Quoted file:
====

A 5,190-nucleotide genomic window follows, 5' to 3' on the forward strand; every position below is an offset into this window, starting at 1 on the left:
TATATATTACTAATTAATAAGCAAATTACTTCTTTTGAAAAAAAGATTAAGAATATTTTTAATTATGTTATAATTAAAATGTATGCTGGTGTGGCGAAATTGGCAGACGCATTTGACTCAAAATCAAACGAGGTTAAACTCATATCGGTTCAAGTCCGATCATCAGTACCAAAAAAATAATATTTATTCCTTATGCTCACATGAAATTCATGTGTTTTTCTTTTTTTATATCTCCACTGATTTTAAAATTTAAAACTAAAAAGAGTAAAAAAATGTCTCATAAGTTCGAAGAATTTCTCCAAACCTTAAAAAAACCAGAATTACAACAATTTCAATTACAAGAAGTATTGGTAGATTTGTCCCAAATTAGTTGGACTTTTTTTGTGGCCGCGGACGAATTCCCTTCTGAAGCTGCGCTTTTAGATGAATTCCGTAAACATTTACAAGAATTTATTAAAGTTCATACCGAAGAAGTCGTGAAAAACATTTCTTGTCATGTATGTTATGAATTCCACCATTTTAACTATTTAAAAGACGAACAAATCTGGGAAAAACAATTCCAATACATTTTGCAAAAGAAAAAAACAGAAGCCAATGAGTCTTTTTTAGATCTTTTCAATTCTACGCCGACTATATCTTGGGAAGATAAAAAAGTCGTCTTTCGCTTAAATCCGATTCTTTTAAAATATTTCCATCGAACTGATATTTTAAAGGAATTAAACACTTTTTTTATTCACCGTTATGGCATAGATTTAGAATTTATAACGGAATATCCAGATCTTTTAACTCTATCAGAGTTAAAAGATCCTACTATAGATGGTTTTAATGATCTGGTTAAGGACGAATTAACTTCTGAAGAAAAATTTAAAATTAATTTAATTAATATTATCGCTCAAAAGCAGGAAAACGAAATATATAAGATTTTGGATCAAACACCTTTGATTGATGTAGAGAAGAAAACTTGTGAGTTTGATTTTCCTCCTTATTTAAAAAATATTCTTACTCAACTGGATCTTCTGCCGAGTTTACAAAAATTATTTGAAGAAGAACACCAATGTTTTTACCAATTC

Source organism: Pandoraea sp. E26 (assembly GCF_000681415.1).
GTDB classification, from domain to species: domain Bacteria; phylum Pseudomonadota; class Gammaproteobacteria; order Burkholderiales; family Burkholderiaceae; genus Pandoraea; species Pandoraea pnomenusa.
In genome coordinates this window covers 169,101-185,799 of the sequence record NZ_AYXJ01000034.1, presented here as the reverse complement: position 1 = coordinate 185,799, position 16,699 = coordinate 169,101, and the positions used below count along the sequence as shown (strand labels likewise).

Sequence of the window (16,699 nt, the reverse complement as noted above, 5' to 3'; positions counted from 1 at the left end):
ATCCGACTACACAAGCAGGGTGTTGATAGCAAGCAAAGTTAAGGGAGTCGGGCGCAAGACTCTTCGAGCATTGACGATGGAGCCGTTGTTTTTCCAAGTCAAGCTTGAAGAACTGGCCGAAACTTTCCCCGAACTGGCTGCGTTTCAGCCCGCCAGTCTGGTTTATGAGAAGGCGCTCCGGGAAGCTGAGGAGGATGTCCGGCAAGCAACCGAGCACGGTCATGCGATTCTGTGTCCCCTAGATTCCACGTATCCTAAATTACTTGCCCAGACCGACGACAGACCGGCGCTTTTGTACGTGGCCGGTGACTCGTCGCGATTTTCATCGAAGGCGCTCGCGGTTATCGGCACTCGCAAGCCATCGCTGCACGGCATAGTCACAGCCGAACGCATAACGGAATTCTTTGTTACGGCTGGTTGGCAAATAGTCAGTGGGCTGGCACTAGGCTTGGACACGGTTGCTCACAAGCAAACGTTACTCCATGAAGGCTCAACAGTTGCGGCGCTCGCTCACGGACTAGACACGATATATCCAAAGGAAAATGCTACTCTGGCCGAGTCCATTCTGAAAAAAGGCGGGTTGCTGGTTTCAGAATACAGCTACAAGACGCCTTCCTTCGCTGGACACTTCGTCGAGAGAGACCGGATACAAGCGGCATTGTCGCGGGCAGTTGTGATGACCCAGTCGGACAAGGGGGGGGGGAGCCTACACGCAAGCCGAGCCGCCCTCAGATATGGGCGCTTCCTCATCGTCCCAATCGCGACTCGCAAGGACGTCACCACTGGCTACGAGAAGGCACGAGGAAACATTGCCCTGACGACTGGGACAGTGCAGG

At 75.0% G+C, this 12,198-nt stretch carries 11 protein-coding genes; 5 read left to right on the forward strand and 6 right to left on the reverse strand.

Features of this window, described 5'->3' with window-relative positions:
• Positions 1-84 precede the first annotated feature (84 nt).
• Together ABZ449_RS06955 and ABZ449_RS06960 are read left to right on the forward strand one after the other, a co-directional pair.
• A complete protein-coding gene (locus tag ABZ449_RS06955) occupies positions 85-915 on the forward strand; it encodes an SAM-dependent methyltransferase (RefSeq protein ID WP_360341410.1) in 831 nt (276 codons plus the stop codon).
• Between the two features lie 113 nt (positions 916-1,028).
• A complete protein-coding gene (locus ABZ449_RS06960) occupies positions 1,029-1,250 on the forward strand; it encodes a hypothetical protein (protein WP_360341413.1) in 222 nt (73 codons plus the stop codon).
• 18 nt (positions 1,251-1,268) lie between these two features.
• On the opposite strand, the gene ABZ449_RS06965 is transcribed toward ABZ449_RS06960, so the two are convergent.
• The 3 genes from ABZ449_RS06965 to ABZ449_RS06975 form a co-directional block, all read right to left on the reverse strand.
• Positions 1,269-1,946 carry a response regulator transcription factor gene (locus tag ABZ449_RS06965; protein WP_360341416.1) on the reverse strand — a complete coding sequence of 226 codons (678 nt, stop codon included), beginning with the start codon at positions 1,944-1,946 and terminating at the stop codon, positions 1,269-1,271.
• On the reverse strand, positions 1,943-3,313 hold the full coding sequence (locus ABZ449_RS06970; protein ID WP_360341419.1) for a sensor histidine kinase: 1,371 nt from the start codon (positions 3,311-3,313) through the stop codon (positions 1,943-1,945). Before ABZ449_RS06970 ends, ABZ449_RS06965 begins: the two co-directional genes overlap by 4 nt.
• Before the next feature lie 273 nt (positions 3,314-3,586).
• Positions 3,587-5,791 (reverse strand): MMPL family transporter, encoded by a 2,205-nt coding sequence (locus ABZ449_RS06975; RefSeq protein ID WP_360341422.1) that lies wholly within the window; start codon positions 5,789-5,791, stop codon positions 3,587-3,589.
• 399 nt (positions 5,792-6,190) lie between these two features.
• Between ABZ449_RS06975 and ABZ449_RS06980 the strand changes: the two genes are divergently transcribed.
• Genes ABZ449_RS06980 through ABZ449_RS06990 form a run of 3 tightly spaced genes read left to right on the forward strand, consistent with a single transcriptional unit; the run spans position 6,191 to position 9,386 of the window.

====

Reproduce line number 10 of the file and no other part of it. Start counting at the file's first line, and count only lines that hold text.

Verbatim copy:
• Positions 1-84 precede the first annotated feature (84 nt).